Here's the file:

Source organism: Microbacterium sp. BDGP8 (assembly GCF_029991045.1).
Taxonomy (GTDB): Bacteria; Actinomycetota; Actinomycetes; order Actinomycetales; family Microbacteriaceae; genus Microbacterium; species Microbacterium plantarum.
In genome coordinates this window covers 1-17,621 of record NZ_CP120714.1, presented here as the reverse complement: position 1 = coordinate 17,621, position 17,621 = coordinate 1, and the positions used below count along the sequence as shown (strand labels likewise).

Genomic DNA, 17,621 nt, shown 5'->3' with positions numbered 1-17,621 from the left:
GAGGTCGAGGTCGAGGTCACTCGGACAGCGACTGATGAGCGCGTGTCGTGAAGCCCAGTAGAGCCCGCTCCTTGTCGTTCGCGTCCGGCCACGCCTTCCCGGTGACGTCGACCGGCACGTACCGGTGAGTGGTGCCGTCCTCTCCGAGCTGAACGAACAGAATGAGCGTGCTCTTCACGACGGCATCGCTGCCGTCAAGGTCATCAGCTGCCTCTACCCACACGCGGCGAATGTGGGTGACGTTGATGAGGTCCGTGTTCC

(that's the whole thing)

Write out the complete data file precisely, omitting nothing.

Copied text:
Source organism: Microbacterium sp. BDGP8 (assembly GCF_029991045.1).
Taxonomy (GTDB): Bacteria; Actinomycetota; Actinomycetes; order Actinomycetales; family Microbacteriaceae; genus Microbacterium; species Microbacterium plantarum.
In genome coordinates this window covers 1-17,621 of record NZ_CP120714.1, presented here as the reverse complement: position 1 = coordinate 17,621, position 17,621 = coordinate 1, and the positions used below count along the sequence as shown (strand labels likewise).

Genomic DNA, 17,621 nt, shown 5'->3' with positions numbered 1-17,621 from the left:
GAGGTCGAGGTCGAGGTCACTCGGACAGCGACTGATGAGCGCGTGTCGTGAAGCCCAGTAGAGCCCGCTCCTTGTCGTTCGCGTCCGGCCACGCCTTCCCGGTGACGTCGACCGGCACGTACCGGTGAGTGGTGCCGTCCTCTCCGAGCTGAACGAACAGAATGAGCGTGCTCTTCACGACGGCATCGCTGCCGTCAAGGTCATCAGCTGCCTCTACCCACACGCGGCGAATGTGGGTGACGTTGATGAGGTCCGTGTTCC